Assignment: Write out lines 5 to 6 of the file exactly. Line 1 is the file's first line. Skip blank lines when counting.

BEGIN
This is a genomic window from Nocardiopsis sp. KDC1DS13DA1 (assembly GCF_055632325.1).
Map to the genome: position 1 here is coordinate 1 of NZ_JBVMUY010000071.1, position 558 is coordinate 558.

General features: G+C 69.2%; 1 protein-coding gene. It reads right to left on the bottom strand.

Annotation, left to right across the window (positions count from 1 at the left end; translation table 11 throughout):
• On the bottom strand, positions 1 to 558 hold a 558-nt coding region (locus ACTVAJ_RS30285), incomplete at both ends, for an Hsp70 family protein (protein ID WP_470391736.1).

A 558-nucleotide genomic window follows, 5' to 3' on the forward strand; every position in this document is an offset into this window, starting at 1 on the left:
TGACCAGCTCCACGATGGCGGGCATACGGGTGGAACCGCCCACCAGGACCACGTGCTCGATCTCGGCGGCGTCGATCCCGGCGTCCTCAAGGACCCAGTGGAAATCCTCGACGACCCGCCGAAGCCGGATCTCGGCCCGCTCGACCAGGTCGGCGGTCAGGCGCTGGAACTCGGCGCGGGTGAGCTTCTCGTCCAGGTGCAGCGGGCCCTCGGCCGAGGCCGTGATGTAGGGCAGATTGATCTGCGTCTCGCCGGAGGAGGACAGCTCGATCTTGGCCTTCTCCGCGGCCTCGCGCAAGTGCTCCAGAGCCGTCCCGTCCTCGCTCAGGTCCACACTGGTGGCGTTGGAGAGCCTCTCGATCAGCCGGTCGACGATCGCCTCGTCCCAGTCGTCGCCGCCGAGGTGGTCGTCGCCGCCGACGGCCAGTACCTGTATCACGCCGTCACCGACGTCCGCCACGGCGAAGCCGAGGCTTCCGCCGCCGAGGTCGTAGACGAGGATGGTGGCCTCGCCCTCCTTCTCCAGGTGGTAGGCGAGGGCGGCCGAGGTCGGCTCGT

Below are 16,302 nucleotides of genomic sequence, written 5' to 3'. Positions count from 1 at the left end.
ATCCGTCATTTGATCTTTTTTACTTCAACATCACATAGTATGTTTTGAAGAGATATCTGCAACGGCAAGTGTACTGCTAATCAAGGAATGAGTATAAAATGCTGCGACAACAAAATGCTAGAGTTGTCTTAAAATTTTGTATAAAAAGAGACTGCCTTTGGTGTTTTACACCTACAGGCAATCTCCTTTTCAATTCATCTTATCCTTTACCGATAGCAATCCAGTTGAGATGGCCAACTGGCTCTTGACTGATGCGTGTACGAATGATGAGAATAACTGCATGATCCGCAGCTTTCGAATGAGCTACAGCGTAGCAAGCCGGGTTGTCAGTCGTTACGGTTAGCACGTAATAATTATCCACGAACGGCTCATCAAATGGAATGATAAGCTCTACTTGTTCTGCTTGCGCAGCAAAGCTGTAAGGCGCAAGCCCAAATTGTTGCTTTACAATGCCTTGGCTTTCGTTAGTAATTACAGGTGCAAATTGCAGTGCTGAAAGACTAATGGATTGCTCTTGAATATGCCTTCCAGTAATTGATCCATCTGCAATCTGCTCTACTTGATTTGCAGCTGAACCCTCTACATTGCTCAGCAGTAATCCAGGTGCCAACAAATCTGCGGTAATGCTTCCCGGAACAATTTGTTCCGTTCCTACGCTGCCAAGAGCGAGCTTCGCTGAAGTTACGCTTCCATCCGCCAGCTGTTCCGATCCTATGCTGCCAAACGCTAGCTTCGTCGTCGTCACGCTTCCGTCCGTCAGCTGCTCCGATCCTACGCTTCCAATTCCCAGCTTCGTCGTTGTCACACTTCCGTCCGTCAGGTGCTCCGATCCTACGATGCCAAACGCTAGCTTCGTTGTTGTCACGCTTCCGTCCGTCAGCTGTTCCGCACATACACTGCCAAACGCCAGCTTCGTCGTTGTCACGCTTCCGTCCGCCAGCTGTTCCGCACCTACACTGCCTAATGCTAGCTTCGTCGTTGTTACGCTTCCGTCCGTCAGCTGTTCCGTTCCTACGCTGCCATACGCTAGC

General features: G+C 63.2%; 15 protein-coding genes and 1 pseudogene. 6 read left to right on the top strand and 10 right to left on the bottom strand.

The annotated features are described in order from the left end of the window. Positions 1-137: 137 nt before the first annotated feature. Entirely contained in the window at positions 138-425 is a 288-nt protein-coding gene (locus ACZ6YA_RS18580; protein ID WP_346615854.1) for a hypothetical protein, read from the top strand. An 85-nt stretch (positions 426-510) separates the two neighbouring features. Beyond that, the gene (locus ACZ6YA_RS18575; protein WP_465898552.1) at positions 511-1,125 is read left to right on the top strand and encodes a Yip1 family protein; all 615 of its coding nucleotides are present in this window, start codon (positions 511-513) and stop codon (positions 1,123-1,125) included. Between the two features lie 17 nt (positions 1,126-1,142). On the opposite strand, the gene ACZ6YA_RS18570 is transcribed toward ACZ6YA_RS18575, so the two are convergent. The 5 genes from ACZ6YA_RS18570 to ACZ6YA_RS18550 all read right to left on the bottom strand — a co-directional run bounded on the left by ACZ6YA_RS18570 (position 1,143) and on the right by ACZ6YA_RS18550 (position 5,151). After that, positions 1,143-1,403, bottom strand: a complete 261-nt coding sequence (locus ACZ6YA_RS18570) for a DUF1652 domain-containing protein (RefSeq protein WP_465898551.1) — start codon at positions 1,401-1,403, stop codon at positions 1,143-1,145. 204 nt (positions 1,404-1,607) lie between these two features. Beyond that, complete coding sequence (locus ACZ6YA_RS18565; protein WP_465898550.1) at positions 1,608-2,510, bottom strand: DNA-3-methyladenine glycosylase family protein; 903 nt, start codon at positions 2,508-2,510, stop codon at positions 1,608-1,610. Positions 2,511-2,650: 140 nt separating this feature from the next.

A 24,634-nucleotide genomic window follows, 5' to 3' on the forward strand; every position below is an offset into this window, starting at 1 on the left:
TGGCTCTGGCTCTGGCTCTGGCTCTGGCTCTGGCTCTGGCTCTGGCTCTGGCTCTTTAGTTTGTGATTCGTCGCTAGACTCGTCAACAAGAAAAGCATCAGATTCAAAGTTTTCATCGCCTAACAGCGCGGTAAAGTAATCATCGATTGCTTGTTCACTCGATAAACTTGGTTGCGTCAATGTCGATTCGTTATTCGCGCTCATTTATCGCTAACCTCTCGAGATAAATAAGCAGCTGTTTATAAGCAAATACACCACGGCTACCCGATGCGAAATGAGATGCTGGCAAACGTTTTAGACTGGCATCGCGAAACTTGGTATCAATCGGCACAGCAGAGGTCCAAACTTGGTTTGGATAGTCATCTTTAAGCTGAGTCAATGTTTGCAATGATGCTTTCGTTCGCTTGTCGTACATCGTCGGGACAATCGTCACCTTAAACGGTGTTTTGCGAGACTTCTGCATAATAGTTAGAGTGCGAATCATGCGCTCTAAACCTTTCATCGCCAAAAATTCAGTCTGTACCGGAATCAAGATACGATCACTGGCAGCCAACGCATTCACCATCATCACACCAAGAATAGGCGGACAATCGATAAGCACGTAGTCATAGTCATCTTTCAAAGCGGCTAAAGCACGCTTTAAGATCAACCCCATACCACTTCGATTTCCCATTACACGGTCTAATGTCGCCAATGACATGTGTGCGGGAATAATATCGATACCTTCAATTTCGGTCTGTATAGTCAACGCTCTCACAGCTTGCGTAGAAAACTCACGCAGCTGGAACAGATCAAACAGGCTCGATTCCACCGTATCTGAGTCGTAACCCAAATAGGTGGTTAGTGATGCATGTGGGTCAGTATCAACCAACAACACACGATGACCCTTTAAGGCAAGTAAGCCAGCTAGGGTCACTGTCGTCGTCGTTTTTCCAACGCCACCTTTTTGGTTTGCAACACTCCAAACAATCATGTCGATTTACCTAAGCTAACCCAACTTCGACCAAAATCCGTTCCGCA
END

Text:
• On the bottom strand, positions 1 to 558 hold a 558-nt coding region (locus ACTVAJ_RS30285), incomplete at both ends, for an Hsp70 family protein (protein ID WP_470391736.1).

A 558-nucleotide genomic window follows, 5' to 3' on the forward strand; every position in this document is an offset into this window, starting at 1 on the left: